The holiday of Easter is about resurrection and rebirth.
At Bob and Carolyn Averitt's farm out Tates Creek Road, daffodils are erupting in raucous yellow clouds after a harsh winter. New life springs forth.
Bob Averitt, 70, is glad to be alive to see it.
Sure, he's having trouble sleeping, and the scar from his recent surgery is painful. And he can't leave the house to go anywhere except to Cincinnati for checkups for another few weeks. But his gratitude is overwhelming.
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Bob has a new kidney, donated by his longtime friend and fellow First United Methodist Church choir member Steve Whyte.
Bob's doctors first noticed his kidney trouble in 2005. A 2010 kidney biopsy found that he had severe diabetic nephropathy. His kidneys were going into permanent decline. He went on a transplant list at the University of Cincinnati in May 2014.
His wife Carolyn — they have been married almost 51 years — said that "a constellation" of friends and relatives offered to donate a kidney. One woman went through testing only to find out that she had kidney disease.
"She came to me and cried and hugged me and said, 'I wanted to be the miracle for Bob,'" Carolyn said. But, Carolyn insisted, having her friend find out about her disease was a miracle of its own.
At the Averitt home there is a devotional poem on display by Albert Mayfield. Carolyn offers it, saying she would cry if she read it aloud.
In part, it goes like this: "I thank God you have become my friend/For friends bring a heavenly bond/ ... Then with one voice, one heart, one spirit/We will praise Christ forever/For our salvation that taught us to love/To love all God's children we must endeavor."
On March 16, the day of the surgery in Cincinnati, Bob's heart trouble flared up, and surgeons had a difficult time extracting Steve Whyte's kidney. Although it took extra hours, the transplant was finally accomplished.
Before Steve, 69, left the hospital a few days later, the two men grasped hands in a picture that made the rounds of their family and friends on Facebook.
Bob would have to have another surgery to remove a hematoma — a pool of blood outside a blood vessel — that formed around the transplanted kidney. Since then he has had, if not smooth sailing, at least a constant pattern of improvement.
Here's the amazing thing about Steve: He doesn't think this business of giving up an organ for another person is a big deal.
"We consider this a privilege, without one iota of concern," he said.
His wife, Peggy, was also immediately on board with her husband's decision.
"To have had those tests and know you are healthy is quite comforting. We were both on board from the get-go. When he decided to put his name on the list, we went with the idea that it was going to be him."
Steve is glad he had a healthy kidney to give, he said. After all, he said, who would not give up an organ to keep a friend alive?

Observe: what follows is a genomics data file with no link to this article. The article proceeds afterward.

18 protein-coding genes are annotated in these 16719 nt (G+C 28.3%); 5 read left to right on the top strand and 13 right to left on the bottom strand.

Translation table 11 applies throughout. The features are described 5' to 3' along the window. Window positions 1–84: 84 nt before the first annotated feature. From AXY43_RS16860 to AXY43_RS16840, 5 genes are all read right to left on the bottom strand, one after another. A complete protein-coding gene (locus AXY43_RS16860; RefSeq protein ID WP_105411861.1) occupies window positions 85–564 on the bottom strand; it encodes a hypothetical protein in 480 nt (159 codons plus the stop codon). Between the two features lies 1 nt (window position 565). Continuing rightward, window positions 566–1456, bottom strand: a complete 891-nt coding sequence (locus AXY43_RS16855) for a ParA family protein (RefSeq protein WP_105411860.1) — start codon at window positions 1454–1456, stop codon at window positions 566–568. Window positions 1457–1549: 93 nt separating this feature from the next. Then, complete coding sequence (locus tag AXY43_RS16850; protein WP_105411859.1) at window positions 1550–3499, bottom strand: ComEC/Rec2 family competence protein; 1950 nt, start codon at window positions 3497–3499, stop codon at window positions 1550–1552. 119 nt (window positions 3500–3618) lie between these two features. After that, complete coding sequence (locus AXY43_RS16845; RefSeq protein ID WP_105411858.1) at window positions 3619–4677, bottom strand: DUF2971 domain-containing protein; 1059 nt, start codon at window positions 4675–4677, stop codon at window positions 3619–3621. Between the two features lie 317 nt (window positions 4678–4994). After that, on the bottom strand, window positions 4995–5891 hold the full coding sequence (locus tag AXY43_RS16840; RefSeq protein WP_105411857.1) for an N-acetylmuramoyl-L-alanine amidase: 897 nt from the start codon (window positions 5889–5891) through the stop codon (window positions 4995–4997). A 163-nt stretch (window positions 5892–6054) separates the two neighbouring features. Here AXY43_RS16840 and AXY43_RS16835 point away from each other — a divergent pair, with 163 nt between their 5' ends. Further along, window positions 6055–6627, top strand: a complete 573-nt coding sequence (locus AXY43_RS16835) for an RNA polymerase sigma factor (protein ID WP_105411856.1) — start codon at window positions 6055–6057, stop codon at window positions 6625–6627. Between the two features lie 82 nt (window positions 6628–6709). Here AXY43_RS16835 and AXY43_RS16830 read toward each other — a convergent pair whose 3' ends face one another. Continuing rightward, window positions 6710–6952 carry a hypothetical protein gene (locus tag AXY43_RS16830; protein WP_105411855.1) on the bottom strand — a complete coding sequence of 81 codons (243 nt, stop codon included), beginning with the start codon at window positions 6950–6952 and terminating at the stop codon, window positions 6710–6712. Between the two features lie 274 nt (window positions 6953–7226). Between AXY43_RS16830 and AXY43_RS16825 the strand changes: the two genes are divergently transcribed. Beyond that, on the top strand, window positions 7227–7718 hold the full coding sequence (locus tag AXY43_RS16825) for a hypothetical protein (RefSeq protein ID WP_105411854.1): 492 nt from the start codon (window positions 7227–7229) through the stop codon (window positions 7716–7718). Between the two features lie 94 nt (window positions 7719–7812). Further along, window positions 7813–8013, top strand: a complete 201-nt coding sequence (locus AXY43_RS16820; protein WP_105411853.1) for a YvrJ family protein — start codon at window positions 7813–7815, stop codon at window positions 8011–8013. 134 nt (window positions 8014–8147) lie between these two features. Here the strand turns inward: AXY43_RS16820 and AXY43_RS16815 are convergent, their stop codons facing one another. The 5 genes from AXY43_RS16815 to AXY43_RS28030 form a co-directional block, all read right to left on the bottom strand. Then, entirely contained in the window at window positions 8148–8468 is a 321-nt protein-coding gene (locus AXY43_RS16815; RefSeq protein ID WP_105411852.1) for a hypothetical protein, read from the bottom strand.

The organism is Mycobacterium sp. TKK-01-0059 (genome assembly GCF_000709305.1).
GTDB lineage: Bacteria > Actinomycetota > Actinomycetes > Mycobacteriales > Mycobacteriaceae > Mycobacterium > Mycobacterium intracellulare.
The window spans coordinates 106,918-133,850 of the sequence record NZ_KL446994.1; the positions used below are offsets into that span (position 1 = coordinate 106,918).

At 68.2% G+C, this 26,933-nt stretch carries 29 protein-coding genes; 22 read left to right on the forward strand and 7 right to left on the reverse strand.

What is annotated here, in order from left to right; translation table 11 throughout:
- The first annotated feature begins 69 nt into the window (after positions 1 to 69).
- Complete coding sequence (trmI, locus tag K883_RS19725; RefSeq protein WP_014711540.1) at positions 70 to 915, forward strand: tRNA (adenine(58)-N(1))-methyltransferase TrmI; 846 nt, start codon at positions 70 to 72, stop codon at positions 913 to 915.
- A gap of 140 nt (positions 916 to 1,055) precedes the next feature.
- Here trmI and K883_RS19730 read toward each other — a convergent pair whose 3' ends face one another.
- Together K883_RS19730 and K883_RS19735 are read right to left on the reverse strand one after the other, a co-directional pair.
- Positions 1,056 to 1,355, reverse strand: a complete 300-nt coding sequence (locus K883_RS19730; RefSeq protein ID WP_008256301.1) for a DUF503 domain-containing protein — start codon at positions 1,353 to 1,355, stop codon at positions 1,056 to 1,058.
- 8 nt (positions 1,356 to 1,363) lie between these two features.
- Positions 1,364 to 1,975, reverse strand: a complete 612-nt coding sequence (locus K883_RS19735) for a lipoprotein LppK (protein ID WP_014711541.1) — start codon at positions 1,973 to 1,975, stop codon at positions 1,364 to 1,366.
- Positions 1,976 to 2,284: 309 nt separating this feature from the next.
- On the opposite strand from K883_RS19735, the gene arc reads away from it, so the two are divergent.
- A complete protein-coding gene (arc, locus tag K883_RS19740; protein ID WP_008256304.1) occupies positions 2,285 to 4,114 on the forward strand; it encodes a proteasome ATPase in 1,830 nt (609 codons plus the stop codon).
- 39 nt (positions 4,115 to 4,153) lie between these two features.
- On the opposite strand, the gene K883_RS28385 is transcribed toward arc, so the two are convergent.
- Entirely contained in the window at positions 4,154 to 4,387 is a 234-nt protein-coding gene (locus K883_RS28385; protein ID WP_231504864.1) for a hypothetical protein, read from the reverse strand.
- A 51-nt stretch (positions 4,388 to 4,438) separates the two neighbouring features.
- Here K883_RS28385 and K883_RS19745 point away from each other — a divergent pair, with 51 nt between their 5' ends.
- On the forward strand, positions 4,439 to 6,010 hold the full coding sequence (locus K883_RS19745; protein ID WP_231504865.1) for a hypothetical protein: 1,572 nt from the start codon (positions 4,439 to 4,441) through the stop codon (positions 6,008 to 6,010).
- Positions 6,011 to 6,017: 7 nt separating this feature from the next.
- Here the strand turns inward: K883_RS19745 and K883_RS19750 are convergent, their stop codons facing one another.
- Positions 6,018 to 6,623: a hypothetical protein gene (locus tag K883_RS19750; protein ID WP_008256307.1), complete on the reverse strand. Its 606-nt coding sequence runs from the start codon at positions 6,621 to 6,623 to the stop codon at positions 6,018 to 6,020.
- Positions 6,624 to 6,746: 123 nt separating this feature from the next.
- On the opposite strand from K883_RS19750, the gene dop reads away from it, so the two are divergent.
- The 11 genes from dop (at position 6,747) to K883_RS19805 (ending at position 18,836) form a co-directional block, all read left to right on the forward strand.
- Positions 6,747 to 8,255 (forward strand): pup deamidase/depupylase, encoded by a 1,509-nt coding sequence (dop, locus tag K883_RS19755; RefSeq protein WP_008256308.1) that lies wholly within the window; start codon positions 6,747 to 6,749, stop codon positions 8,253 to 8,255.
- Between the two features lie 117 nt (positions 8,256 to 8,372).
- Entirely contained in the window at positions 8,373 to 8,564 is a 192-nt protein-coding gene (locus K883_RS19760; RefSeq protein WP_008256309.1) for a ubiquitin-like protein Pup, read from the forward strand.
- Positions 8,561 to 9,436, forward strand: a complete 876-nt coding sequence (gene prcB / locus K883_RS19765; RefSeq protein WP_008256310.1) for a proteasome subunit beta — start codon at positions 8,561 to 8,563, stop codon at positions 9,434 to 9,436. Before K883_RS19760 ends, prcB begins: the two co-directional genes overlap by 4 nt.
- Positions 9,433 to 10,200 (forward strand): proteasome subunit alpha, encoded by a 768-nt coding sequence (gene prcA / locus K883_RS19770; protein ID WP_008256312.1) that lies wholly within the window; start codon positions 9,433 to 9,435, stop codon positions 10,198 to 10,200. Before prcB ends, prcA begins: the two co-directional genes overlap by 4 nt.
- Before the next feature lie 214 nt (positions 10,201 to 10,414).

Bob begs to differ: "What he did was a tremendous sacrifice for me. I don't know any adequate way of thanking him."
Carolyn said that both men, while generous, are not exactly milquetoasts. In fact, the two kid around like teenagers when the Whytes make one of their frequent visits to the Averitts.
"They're very much alike," Carolyn says of her husband and his friend. "They're both very independent and opinionated." Both men are retired: Bob from Lexmark, and Steve from his job as an attorney for Occidental Petroleum.
"Bob and I are not spring chickens," Steve said. "We're pushing the (transplant) boundaries just on age."
Bob said that receiving a kidney from Steve, whom he has known for 29 years, is the second time Steve has saved his life. In 2009, Bob fell outside his house during an ice storm, which left him with sixth nerve palsy.
"Steve called me every day during that five months (of healing), and if he was out of town, Peggy called," Bob said.
Without his friend's kidney, Bob would either be dying or already dead. With a functional new kidney, he can expect to live as long as 18 years.
The Averitts and the Whytes live a few miles apart. Their children went to school together at Tates Creek High School. Bob and Steve have long sung in the church choir together, most recently at First United Methodist Church on High Street.
Steve made Bob a certificate commending him for his "adoption" of the kidney, which Steve dubbed "Fred."
"Fred is a 69-year-old robust kidney with a history of good team work," the certificate reads. "He is a hard worker, gets along well with other organs, and is well qualified to step into his new role as Lead Kidney, having successfully filtered over 5 million liters of blood since start up."
Before his transplant surgery, Bob said, his minister Mike Powers and choir director Brock Terry gathered around his bed and prayed.
"All of my anxiety went away," Bob said. "I knew everything was going to be all right. Our faith had a lot to do with how we came through that surgery."
Bob hasn't made it back to the choir. Bob and Carolyn think that's because his muscles, including his vocal cords, were affected by his kidney problems.
Steve joked that two weeks ago, Bob "sounded like a cat with laryngitis."
But each day Bob gets stronger, and his voice is regaining its lower range, strong and clear.
"We'll do anything to get a good bass back in the choir," Steve joked.